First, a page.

Series might be level but champions have surged past NSW in the race for the title.
The difference in experience at State of Origin level was never more evident than what it was when Darius Boyd crossed for his first try of the night.
While it was well-constructed play, orchestrated by Jonathan Thurston who returned to form just in time for Maroons’ fans, it was indicative of where it all went wrong for the Blues.
In the first game of the series the Blues’ ability to defend on their line was the difference between a win and a loss, especially in the second half as the Maroons tried to eek out a win with their now patented comeback.
But all of that changed in Game Two as the Blues wilted under early pressure and the overwhelming penalty county, which was justified or day-light robbery, depending on which side of the Tweed River your allegiances lie.
Queensland showed the hallmarks that have made their recent seven year winning streak a reality besides their playing talent – desperation, desire and diligence.
Even when up comfortably late in the game, if a stray pass hit the deck, a Maroon jersey was the first one to be wrapped around it.
After a lackluster first game, Thurston was again sensational in casting a spell over the Blues’ defenders two wide of the ruck.
Sam Thaiday provided sensational go forward in the early going and captalised to get the raucous Maroons crowd into the game after he scored the first try after just two minutes.
Corey Parker provided an attacking spark and creativity when taking the ball forward and Cameron Smith’s kicking game, especially early in the tackle count and from dummy-half, kept his side on the front foot.
Conversely all of the players who starred in the Blues’ win in Sydney went quiet when they were needed the most.
Skipper Paul Gallen, who is spiritual leader of the side, was off the pace and is in doubt for the third game after leaving Suncorp Stadium in a ‘moon boot’ after noticeably hobbling at the end of the game.
In the halves, James Maloney and Mitchell Pearce provided direction in attack in Game One, but their combined compass went awry in the return game.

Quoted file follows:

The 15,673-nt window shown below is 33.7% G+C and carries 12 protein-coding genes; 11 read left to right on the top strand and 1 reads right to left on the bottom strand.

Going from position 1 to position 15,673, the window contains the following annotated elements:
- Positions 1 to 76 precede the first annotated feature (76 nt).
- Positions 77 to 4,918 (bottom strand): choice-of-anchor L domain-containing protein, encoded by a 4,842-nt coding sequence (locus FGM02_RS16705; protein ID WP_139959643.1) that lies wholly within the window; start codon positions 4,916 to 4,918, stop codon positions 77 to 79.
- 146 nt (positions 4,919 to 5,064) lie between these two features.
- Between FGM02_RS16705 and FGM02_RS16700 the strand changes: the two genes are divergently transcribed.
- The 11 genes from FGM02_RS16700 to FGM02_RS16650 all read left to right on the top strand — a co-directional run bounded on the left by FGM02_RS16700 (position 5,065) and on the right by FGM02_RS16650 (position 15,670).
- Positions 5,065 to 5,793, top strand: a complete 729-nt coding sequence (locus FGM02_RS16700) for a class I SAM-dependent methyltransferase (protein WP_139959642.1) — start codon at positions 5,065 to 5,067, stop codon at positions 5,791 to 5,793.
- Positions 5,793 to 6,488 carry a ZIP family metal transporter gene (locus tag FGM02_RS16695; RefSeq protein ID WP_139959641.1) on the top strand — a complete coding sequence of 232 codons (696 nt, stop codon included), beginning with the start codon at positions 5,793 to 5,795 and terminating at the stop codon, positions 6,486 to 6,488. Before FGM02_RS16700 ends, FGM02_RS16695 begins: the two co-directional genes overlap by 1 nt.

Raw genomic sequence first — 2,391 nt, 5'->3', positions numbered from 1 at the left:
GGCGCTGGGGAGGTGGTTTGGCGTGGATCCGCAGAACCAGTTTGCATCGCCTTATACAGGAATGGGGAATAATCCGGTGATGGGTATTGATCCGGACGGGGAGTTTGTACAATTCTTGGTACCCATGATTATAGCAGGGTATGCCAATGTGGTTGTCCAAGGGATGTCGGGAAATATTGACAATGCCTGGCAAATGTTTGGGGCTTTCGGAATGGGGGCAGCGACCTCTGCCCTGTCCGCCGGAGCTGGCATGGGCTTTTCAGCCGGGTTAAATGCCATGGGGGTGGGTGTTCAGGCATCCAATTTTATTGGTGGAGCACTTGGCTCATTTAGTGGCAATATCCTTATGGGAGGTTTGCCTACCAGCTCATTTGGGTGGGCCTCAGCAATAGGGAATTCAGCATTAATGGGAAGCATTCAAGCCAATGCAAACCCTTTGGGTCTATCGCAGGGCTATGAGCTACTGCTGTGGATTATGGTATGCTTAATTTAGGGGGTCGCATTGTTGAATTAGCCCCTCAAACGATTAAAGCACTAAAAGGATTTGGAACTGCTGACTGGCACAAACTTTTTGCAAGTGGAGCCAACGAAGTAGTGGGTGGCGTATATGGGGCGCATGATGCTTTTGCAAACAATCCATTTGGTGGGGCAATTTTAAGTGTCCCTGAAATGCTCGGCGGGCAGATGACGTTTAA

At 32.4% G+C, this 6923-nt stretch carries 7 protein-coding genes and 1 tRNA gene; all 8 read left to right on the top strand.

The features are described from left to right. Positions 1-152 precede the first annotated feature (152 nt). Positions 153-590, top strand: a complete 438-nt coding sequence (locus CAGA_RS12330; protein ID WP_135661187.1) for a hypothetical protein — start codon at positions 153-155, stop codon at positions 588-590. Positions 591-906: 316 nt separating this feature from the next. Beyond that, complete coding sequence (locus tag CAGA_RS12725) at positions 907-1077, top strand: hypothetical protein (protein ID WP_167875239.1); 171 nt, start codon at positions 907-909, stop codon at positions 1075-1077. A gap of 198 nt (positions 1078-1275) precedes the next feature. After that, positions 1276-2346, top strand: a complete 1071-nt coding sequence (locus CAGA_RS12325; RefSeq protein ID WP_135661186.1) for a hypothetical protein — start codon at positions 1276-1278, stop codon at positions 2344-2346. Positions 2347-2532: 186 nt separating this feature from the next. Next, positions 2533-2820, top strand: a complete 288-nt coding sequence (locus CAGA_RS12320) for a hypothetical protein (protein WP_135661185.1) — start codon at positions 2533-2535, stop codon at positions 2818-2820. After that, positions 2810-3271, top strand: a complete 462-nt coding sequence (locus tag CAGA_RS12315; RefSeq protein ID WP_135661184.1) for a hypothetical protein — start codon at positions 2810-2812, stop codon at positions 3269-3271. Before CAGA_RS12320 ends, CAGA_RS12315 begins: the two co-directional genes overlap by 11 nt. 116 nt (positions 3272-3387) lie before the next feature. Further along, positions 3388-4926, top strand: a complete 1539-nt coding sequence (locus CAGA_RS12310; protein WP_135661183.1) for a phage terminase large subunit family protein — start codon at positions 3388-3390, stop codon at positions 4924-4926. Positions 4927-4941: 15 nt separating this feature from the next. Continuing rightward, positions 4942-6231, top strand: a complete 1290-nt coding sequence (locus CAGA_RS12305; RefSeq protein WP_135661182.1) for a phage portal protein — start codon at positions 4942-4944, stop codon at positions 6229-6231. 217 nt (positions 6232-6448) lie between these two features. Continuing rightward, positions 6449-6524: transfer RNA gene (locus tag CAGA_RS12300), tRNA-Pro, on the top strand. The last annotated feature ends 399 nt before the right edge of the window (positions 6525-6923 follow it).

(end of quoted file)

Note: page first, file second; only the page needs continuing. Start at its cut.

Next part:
Too often their options at the end of a set, when the Blues were actually able to make it to the sixth tackle, was not the right one or was poorly executed.
So often the Maroons potent back three were gifted a running start after they fielded NSW’s kicks in the full – something that happened rarely in Game One.
Nathan Merritt could soon be put in the same pile as Akuila Uate as the South Sydney winger looked out of his depth defensively in the pressure-cooker environment that is ‘Lang Park’
Yes his centres inside of him needed to do a better job marking up on their men, but too often Merritt raced up out of the line, creating the space through which the Maroons scored early.
Case in point of the centres being out of position, was the penalty given away in the first half by Michael Jennings after he put a late hit on Thurston.
The Roosters centre should have been nowhere near Thurston in the middle of the field to put a hit on him in the first place.
Josh Dugan largely re-payed the faith for NSW coach Laurie Daley not punting him from the side after being out at a pub with the now disgraced Blake Ferguson.
In just his second Origin, Dugan was solid under the high ball and ran the ball on kick returns with purpose, one of the few Blues players to try to hit and break the Maroons’ defensive line.
NSW’s forwards were disappointing with Gallen’s apparent injury being coupled with surely a less than 100 per cent Anthony Watmough.
However, Luke Lewis and sub Andrew Fifita can hold their heads high as they provided both go forward and options in attack when they got their hands on the ball.
While most of the players were putting on a brave face, the scandal involving Ferguson has to have had an impact, more than the side was letting on.
But no matter how you look at it, Queensland schooled the Blues in how to play at Origin intensity.
NSW might have also led 14-0 at half-time in the first clash, but Queensland won the second half 6-0 and they carried that momentum into Game Two as they hit the ground running.
Be wary the Maroons side with its back to the wall.
This loss was so comprehensive and the fact it’s seven years since NSW last won, the mental scarring for all players not just the payers who have been a big part of those losing series, will be massive to overcome in the next three weeks.